One topic that came up time and again was the concept of technical competence, In a sense, these capable teams acted as teams. scrum masters For other development teams. He was a technical field expert who coached, coached, overcame obstacles and provided valuable examples, context and proof of concepts to other teams.
Similar to a concept I described a few years ago internal startup, Building a competent team starts small with a narrow focus. In my case, we put together a team to find out the ins and outs of serverless.
For years I led a team of engineers on serverless and its practical use for our company. We started small, but as our expertise grew, so did our use cases. Eventually we got to the point where we built a legitimate production application and understood deeply how to design serverless scale and production-scale applications.
It was at this point that our serverless capable team was born. We had a strong team of engineers who were experts in serverless development who could provide real, production-level experience to other teams in the company.
They knew the answer, they were equipped with examples to solve the problems, and best of all: they were internal to the company, We didn’t have to pay for expensive consultants to come and advise. We had our own people who already had connections and connections around the company ready to spread the good word.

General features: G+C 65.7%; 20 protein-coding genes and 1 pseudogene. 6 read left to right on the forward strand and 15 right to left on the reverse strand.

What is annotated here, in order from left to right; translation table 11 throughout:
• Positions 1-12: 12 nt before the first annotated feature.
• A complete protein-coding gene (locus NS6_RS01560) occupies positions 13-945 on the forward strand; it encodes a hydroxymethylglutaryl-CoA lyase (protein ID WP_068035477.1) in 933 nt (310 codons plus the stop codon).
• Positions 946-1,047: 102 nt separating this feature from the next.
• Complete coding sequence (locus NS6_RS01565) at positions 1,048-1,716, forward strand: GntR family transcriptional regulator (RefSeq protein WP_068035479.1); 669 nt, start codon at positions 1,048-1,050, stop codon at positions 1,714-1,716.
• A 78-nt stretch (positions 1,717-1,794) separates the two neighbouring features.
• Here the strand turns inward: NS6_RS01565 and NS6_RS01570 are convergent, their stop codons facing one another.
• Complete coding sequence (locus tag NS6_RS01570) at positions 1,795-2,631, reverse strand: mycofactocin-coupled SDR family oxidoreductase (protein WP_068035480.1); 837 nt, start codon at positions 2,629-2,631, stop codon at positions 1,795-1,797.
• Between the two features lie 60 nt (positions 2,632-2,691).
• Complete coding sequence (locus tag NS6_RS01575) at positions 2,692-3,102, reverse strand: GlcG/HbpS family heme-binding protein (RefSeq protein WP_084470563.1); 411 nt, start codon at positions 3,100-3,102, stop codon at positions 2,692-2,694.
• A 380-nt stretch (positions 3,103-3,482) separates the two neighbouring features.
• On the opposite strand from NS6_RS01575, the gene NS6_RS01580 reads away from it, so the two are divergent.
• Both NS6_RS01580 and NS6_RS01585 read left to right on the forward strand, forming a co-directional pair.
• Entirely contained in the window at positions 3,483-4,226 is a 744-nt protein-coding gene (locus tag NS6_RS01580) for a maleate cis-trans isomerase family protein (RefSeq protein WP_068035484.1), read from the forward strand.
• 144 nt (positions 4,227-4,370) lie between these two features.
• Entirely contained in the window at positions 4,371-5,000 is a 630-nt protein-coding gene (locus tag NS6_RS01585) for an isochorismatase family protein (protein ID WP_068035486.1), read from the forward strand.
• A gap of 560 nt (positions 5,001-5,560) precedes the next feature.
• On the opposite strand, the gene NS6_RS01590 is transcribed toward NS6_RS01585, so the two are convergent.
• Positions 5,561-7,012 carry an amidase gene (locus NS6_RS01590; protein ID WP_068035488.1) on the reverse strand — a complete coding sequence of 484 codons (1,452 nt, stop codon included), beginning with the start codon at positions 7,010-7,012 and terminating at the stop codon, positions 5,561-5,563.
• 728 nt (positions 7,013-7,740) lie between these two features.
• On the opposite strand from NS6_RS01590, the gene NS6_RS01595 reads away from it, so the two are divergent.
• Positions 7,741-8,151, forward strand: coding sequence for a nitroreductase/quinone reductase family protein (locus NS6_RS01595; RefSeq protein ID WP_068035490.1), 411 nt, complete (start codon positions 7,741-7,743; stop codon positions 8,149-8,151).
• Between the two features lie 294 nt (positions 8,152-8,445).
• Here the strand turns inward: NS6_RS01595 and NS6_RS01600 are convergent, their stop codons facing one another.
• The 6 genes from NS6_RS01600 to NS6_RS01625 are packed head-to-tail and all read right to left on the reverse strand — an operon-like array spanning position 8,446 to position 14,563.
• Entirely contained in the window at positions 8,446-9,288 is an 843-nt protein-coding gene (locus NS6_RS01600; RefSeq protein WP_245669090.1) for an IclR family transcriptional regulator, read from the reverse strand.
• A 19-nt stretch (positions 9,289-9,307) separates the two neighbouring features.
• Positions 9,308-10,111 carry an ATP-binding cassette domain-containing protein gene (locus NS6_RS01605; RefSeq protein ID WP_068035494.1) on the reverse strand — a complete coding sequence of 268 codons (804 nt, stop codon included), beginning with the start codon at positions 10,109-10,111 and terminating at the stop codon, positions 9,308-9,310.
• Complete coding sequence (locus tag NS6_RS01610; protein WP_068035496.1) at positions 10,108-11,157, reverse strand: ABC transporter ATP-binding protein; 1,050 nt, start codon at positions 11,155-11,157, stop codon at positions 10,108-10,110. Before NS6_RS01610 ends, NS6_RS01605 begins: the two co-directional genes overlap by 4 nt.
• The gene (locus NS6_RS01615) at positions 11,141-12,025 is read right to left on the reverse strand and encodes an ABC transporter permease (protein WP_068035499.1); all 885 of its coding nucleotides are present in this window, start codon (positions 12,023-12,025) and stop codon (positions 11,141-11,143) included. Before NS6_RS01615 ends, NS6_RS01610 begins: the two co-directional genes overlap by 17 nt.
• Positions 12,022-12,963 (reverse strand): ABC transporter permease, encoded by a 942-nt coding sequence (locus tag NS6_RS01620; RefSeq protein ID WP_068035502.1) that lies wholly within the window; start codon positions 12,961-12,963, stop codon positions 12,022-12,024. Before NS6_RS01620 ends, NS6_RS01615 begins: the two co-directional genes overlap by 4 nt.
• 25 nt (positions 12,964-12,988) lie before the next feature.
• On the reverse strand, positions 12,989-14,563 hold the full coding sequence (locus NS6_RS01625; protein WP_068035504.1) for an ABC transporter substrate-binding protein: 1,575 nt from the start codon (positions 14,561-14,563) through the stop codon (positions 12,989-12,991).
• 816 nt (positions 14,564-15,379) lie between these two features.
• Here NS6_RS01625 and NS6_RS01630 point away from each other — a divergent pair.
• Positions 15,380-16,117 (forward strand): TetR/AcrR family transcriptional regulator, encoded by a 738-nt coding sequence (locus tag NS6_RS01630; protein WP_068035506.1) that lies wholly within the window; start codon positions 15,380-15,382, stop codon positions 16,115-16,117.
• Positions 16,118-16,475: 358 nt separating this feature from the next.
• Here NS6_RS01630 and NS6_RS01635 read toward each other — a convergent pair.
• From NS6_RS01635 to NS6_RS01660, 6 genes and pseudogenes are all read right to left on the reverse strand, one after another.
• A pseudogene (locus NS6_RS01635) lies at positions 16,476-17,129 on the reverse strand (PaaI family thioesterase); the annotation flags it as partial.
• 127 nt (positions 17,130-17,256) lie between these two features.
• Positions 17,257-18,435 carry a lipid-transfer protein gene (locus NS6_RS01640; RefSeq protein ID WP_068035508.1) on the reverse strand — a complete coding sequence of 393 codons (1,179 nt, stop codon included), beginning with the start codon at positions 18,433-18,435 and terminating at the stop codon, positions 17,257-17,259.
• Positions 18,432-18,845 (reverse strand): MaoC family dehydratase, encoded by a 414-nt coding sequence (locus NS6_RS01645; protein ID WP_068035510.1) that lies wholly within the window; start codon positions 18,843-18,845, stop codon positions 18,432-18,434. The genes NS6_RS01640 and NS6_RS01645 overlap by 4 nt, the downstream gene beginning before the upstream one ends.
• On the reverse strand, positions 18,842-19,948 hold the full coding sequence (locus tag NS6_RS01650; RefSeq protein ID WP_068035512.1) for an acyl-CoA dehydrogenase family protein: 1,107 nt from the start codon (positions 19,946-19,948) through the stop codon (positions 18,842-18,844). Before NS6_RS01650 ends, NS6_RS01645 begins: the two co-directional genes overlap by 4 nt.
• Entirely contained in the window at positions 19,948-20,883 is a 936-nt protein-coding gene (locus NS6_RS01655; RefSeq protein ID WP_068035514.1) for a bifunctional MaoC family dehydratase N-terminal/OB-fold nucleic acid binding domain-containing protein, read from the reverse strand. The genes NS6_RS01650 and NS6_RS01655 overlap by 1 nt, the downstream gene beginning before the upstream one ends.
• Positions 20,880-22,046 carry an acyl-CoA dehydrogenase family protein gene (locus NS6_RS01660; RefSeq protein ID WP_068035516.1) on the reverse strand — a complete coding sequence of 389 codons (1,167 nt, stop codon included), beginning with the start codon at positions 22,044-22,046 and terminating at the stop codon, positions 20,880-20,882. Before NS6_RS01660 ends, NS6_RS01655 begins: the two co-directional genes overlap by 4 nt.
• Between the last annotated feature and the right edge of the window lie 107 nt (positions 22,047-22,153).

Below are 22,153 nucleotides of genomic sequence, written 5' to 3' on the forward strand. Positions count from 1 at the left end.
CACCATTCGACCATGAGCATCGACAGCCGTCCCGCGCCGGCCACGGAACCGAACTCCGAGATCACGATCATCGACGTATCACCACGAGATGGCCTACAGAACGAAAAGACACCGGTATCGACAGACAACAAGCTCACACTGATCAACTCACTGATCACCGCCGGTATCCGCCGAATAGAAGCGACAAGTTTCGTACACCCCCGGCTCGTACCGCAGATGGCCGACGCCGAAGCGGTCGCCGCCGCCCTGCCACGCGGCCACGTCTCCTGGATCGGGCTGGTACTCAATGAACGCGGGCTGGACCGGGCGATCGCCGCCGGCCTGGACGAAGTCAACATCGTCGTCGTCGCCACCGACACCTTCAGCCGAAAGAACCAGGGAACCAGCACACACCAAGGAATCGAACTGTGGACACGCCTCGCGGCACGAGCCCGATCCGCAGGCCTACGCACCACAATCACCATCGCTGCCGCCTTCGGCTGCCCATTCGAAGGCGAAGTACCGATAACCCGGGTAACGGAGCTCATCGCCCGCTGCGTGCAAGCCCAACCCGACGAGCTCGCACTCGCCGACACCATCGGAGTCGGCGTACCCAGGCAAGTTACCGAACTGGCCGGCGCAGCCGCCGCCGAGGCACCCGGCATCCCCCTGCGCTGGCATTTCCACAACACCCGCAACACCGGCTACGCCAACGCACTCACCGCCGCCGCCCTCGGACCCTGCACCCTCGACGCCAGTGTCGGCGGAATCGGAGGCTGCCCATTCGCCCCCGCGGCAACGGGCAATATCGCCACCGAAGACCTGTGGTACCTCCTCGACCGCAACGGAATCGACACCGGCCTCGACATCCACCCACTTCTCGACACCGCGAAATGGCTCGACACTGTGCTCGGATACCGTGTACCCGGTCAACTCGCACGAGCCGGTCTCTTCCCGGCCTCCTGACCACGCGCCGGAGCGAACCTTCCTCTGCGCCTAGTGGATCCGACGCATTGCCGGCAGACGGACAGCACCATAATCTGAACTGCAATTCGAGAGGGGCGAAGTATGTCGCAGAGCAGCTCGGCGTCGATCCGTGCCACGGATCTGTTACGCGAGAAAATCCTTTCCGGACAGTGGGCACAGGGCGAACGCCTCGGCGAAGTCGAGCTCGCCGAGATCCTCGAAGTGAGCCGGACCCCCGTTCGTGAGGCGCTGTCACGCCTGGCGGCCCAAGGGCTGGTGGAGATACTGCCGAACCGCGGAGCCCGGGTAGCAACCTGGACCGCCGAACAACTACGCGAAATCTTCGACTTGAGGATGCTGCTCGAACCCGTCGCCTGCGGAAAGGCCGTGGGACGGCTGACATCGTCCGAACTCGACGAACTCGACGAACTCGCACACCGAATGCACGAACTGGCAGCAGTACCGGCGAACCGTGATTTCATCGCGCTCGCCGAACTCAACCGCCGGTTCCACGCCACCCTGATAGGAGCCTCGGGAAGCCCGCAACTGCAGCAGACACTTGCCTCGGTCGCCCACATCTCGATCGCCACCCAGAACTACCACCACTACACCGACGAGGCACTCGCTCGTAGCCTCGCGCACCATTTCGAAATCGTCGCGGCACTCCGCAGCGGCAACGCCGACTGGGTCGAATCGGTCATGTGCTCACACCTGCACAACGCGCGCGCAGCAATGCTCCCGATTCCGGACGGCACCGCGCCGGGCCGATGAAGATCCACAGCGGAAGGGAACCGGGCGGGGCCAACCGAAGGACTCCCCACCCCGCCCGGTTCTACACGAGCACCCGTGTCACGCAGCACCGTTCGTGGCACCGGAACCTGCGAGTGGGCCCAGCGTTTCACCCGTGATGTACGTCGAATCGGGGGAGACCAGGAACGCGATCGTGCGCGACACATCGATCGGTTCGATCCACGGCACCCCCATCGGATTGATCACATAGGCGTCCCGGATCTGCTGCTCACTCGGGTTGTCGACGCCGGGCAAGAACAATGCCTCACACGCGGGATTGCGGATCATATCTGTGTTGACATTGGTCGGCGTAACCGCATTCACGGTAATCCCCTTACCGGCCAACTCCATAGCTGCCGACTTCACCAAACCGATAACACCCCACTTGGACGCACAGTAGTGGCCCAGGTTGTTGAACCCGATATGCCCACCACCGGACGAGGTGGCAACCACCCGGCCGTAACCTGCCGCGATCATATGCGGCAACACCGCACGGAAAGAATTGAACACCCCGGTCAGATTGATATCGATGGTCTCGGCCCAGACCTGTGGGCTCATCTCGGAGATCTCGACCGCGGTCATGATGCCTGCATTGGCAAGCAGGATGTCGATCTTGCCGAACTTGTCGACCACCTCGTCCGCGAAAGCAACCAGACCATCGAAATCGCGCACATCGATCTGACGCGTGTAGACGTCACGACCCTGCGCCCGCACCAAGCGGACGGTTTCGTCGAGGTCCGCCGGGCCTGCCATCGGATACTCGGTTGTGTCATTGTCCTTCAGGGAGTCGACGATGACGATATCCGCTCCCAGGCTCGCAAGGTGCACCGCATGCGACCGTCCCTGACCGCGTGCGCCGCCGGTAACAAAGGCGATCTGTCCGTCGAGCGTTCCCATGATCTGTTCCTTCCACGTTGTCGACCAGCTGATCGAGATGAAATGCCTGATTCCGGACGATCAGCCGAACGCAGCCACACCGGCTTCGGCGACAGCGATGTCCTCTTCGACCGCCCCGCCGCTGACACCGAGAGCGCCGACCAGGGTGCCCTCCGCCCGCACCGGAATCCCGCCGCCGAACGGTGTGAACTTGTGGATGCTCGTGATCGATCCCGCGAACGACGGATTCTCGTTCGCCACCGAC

Serverless enablement is not just talking, but also walking.
Once we had a team that had the technical capability and know-how, it was time to spread the knowledge. Teach other teams how to be serverless and Use best practices we have established,
government is everything in any new technology, and building an expert team up front helped set it up.
A competent team not only provides a wealth of practical experience, but they also provide established governance rules. Standardization over open technology as widely as serverless offers tremendous benefits at far more than cloud costs. Providing governance enables continuity, guardrails and accelerated growth.